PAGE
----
Low-cost housing supply is less than demand

Thomas McLachlan

Thomas McLachlan

Though there has been increased private sector interest in South Africa's affordable housing developments, the supply of low-income housing continues to lag behind demand because of capacity constraints, high risk and rising costs, said Cas Coovadia, managing director of the Banking Association of South Africa.

He was speaking at the launch of the International Housing Solutions (IHS) R7,2billion fund for investment into affordable housing schemes in emerging markets.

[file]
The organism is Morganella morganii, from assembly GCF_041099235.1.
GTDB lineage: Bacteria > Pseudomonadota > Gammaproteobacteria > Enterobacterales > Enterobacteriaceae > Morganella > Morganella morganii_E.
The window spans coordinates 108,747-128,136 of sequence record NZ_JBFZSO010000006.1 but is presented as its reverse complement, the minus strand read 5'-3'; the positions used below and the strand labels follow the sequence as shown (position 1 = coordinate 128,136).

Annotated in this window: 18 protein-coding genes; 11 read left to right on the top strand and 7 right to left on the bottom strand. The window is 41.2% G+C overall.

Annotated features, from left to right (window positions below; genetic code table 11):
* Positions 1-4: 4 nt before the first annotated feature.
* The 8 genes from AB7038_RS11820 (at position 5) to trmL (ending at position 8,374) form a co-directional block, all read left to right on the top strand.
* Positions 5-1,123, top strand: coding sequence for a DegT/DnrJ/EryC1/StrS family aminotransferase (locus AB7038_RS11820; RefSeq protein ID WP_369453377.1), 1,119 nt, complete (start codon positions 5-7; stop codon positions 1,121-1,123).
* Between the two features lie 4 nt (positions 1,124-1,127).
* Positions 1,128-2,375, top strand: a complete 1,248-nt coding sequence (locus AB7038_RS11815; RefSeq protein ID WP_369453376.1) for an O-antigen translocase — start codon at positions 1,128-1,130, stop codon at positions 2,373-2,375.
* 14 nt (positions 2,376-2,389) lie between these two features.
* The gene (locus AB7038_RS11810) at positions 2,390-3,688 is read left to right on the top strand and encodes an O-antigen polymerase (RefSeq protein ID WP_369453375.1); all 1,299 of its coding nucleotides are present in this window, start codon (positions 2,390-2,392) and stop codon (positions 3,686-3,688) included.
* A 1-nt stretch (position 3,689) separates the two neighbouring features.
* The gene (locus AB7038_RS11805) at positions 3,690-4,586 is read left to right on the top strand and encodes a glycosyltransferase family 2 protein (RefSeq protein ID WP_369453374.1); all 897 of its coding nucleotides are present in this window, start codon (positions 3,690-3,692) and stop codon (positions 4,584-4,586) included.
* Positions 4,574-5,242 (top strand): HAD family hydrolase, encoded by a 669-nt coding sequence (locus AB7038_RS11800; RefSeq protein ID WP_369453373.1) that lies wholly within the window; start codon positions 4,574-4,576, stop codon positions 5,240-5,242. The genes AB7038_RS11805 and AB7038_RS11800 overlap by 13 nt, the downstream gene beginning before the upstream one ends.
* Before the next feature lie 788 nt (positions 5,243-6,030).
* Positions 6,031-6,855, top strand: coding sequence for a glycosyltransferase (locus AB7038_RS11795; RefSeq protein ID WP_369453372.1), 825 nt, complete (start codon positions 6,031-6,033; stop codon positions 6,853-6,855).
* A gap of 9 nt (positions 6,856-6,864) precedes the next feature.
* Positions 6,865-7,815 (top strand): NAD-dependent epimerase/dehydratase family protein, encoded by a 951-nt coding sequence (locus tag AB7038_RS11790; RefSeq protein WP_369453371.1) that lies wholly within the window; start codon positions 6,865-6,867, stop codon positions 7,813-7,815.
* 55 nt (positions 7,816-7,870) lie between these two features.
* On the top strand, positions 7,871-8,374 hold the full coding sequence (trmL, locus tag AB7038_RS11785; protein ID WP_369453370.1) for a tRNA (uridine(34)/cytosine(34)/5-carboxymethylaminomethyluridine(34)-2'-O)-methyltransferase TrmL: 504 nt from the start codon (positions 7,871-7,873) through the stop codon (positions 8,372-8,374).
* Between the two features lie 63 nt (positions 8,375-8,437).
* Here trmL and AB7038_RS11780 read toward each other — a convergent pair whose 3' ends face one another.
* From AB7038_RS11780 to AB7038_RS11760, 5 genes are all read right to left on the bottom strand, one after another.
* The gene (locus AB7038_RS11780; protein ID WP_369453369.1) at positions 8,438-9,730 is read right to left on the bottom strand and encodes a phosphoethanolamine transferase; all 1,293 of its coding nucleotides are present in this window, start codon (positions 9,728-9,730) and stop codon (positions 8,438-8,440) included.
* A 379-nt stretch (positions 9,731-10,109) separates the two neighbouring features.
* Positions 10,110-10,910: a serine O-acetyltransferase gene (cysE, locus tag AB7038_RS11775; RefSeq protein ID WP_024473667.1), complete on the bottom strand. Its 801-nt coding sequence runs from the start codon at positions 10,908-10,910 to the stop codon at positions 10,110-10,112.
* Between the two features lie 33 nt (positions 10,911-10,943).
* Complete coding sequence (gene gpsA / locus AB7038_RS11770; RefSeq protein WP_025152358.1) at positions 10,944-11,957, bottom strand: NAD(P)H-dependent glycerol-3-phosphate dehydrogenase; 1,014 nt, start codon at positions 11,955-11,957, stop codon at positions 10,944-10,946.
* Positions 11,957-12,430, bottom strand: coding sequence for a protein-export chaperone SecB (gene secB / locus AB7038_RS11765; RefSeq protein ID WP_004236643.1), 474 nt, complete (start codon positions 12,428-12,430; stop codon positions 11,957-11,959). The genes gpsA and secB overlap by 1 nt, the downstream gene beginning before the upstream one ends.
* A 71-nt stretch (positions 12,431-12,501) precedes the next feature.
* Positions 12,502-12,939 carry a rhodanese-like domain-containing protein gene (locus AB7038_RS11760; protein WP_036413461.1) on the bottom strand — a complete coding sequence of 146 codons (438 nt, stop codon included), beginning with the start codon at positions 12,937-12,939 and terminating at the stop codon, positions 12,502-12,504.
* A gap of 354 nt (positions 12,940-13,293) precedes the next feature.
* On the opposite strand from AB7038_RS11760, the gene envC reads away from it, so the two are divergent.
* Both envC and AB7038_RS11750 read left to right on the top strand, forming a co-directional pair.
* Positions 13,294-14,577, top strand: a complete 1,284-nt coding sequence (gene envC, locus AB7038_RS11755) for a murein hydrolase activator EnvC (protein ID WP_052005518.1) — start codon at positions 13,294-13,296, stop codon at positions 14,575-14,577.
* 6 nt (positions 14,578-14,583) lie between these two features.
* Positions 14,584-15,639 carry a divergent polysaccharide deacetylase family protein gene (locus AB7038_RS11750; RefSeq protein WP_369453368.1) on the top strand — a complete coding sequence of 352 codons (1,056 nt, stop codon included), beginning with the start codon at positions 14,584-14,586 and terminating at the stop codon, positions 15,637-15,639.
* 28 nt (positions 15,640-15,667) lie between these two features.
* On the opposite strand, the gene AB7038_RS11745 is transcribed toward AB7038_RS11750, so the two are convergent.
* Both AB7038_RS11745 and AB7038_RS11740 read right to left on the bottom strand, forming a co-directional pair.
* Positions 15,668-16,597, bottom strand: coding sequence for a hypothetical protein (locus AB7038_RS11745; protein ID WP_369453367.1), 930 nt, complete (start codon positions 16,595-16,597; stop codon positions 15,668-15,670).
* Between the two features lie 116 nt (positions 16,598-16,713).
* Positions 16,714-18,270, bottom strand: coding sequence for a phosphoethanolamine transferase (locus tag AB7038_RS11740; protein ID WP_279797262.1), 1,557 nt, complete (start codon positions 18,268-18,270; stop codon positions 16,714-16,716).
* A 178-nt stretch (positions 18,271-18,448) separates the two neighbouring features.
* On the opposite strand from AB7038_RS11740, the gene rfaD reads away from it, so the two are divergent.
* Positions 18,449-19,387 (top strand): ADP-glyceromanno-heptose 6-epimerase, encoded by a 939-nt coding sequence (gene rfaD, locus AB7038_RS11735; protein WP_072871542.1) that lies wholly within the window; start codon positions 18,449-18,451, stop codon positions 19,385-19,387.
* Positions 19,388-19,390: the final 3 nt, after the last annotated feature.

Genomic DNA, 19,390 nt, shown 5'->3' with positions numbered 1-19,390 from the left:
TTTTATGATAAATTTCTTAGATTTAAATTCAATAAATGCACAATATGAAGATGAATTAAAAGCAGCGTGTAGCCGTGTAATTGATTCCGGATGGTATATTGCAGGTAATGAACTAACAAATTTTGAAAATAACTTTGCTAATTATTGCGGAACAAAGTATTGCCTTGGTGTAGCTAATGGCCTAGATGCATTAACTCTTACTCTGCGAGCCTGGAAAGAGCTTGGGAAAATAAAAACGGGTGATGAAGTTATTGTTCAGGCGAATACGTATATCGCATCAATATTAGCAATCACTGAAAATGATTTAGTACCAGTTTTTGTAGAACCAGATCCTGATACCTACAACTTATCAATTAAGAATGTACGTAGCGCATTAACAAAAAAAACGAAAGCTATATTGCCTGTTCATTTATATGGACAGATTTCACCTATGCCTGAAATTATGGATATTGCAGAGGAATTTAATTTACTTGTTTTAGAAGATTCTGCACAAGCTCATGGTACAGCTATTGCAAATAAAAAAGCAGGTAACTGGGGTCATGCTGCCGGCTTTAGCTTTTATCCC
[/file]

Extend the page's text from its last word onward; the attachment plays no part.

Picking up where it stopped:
IHS managing director Soula Proxenos said that the shortage of affordable housing was not a phenomenon limited to South Africa.

"This isn't a South African problem, this is a problem we have worldwide," she said, adding that even in countries such as Ireland and the UK there were enormous backlogs.

Coovadia said that 132000 low-income houses needed to be built every year for the next five years to combat the shortfall, but that only 19000 were being built because of constraints on the supply side such as serious delays and inefficiencies in the servicing process at municipal level.

"In 2000 taking a piece of land and putting in the relevant bulk infrastructure to build a house used to take between 12 and 18 months. It's now taking between 30 and 59 months," Coovadia said.

"If we don't deal with these issues then the commercial risk increases, and finan-ciers and developers are not going to come into this market."